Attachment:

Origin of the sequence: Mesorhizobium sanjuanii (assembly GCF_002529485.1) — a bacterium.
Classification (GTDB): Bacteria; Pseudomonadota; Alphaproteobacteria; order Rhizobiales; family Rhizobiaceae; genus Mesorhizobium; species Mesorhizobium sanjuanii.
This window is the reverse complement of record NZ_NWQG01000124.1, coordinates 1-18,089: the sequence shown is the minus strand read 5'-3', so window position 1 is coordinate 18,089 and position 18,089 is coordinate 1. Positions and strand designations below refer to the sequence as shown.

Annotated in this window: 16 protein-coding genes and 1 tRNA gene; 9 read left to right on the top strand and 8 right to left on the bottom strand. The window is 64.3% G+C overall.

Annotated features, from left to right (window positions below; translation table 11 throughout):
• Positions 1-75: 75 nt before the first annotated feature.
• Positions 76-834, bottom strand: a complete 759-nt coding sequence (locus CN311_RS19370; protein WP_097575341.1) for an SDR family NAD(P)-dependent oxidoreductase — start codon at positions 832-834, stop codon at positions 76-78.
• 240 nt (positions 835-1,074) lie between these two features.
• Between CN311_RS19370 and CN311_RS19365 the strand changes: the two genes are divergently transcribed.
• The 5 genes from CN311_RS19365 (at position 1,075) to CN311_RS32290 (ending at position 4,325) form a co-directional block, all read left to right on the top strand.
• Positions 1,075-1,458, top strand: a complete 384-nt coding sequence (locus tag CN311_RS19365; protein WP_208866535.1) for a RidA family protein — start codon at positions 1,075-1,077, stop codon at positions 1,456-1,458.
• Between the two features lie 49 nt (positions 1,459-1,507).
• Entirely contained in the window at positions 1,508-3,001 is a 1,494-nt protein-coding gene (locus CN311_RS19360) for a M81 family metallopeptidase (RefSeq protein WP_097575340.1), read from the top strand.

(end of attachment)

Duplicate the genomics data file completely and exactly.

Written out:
Origin of the sequence: Mesorhizobium sanjuanii (assembly GCF_002529485.1) — a bacterium.
Classification (GTDB): Bacteria; Pseudomonadota; Alphaproteobacteria; order Rhizobiales; family Rhizobiaceae; genus Mesorhizobium; species Mesorhizobium sanjuanii.
This window is the reverse complement of record NZ_NWQG01000124.1, coordinates 1-18,089: the sequence shown is the minus strand read 5'-3', so window position 1 is coordinate 18,089 and position 18,089 is coordinate 1. Positions and strand designations below refer to the sequence as shown.

Annotated in this window: 16 protein-coding genes and 1 tRNA gene; 9 read left to right on the top strand and 8 right to left on the bottom strand. The window is 64.3% G+C overall.

Annotated features, from left to right (window positions below; translation table 11 throughout):
• Positions 1-75: 75 nt before the first annotated feature.
• Positions 76-834, bottom strand: a complete 759-nt coding sequence (locus CN311_RS19370; protein WP_097575341.1) for an SDR family NAD(P)-dependent oxidoreductase — start codon at positions 832-834, stop codon at positions 76-78.
• 240 nt (positions 835-1,074) lie between these two features.
• Between CN311_RS19370 and CN311_RS19365 the strand changes: the two genes are divergently transcribed.
• The 5 genes from CN311_RS19365 (at position 1,075) to CN311_RS32290 (ending at position 4,325) form a co-directional block, all read left to right on the top strand.
• Positions 1,075-1,458, top strand: a complete 384-nt coding sequence (locus tag CN311_RS19365; protein WP_208866535.1) for a RidA family protein — start codon at positions 1,075-1,077, stop codon at positions 1,456-1,458.
• Between the two features lie 49 nt (positions 1,459-1,507).
• Entirely contained in the window at positions 1,508-3,001 is a 1,494-nt protein-coding gene (locus CN311_RS19360) for a M81 family metallopeptidase (RefSeq protein WP_097575340.1), read from the top strand.